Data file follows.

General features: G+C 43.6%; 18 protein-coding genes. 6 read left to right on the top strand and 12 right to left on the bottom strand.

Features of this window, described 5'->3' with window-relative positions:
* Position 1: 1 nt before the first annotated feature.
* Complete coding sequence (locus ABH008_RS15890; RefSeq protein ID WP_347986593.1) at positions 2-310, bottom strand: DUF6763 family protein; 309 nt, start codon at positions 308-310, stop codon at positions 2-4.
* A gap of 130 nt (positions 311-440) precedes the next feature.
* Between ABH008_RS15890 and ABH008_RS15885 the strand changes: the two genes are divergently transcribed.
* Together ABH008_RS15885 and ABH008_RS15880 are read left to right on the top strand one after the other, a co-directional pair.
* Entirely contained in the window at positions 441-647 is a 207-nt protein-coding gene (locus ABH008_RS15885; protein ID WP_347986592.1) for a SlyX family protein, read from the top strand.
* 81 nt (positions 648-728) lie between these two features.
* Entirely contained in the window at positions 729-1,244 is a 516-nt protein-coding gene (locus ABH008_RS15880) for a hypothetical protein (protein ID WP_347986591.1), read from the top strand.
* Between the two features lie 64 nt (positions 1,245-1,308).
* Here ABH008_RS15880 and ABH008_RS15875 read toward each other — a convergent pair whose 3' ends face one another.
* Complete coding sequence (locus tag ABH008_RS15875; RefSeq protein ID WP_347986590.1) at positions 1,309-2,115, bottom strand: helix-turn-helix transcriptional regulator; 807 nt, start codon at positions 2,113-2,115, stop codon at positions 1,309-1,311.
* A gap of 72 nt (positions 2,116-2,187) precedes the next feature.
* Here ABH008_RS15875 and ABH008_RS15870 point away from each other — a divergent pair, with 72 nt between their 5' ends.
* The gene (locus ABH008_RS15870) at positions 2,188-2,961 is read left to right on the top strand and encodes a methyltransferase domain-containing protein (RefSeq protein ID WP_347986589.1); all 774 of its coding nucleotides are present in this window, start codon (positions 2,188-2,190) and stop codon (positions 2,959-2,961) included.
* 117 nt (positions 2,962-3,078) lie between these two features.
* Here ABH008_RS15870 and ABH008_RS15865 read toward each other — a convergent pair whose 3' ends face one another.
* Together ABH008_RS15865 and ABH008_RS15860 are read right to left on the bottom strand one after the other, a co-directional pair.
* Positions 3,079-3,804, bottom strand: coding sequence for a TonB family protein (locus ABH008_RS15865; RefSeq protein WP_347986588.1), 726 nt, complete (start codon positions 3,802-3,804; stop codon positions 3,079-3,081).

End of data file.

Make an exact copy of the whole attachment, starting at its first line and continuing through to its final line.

General features: G+C 43.6%; 18 protein-coding genes. 6 read left to right on the top strand and 12 right to left on the bottom strand.

Features of this window, described 5'->3' with window-relative positions:
* Position 1: 1 nt before the first annotated feature.
* Complete coding sequence (locus ABH008_RS15890; RefSeq protein ID WP_347986593.1) at positions 2-310, bottom strand: DUF6763 family protein; 309 nt, start codon at positions 308-310, stop codon at positions 2-4.
* A gap of 130 nt (positions 311-440) precedes the next feature.
* Between ABH008_RS15890 and ABH008_RS15885 the strand changes: the two genes are divergently transcribed.
* Together ABH008_RS15885 and ABH008_RS15880 are read left to right on the top strand one after the other, a co-directional pair.
* Entirely contained in the window at positions 441-647 is a 207-nt protein-coding gene (locus ABH008_RS15885; protein ID WP_347986592.1) for a SlyX family protein, read from the top strand.
* 81 nt (positions 648-728) lie between these two features.
* Entirely contained in the window at positions 729-1,244 is a 516-nt protein-coding gene (locus ABH008_RS15880) for a hypothetical protein (protein ID WP_347986591.1), read from the top strand.
* Between the two features lie 64 nt (positions 1,245-1,308).
* Here ABH008_RS15880 and ABH008_RS15875 read toward each other — a convergent pair whose 3' ends face one another.
* Complete coding sequence (locus tag ABH008_RS15875; RefSeq protein ID WP_347986590.1) at positions 1,309-2,115, bottom strand: helix-turn-helix transcriptional regulator; 807 nt, start codon at positions 2,113-2,115, stop codon at positions 1,309-1,311.
* A gap of 72 nt (positions 2,116-2,187) precedes the next feature.
* Here ABH008_RS15875 and ABH008_RS15870 point away from each other — a divergent pair, with 72 nt between their 5' ends.
* The gene (locus ABH008_RS15870) at positions 2,188-2,961 is read left to right on the top strand and encodes a methyltransferase domain-containing protein (RefSeq protein ID WP_347986589.1); all 774 of its coding nucleotides are present in this window, start codon (positions 2,188-2,190) and stop codon (positions 2,959-2,961) included.
* 117 nt (positions 2,962-3,078) lie between these two features.
* Here ABH008_RS15870 and ABH008_RS15865 read toward each other — a convergent pair whose 3' ends face one another.
* Together ABH008_RS15865 and ABH008_RS15860 are read right to left on the bottom strand one after the other, a co-directional pair.
* Positions 3,079-3,804, bottom strand: coding sequence for a TonB family protein (locus ABH008_RS15865; RefSeq protein WP_347986588.1), 726 nt, complete (start codon positions 3,802-3,804; stop codon positions 3,079-3,081).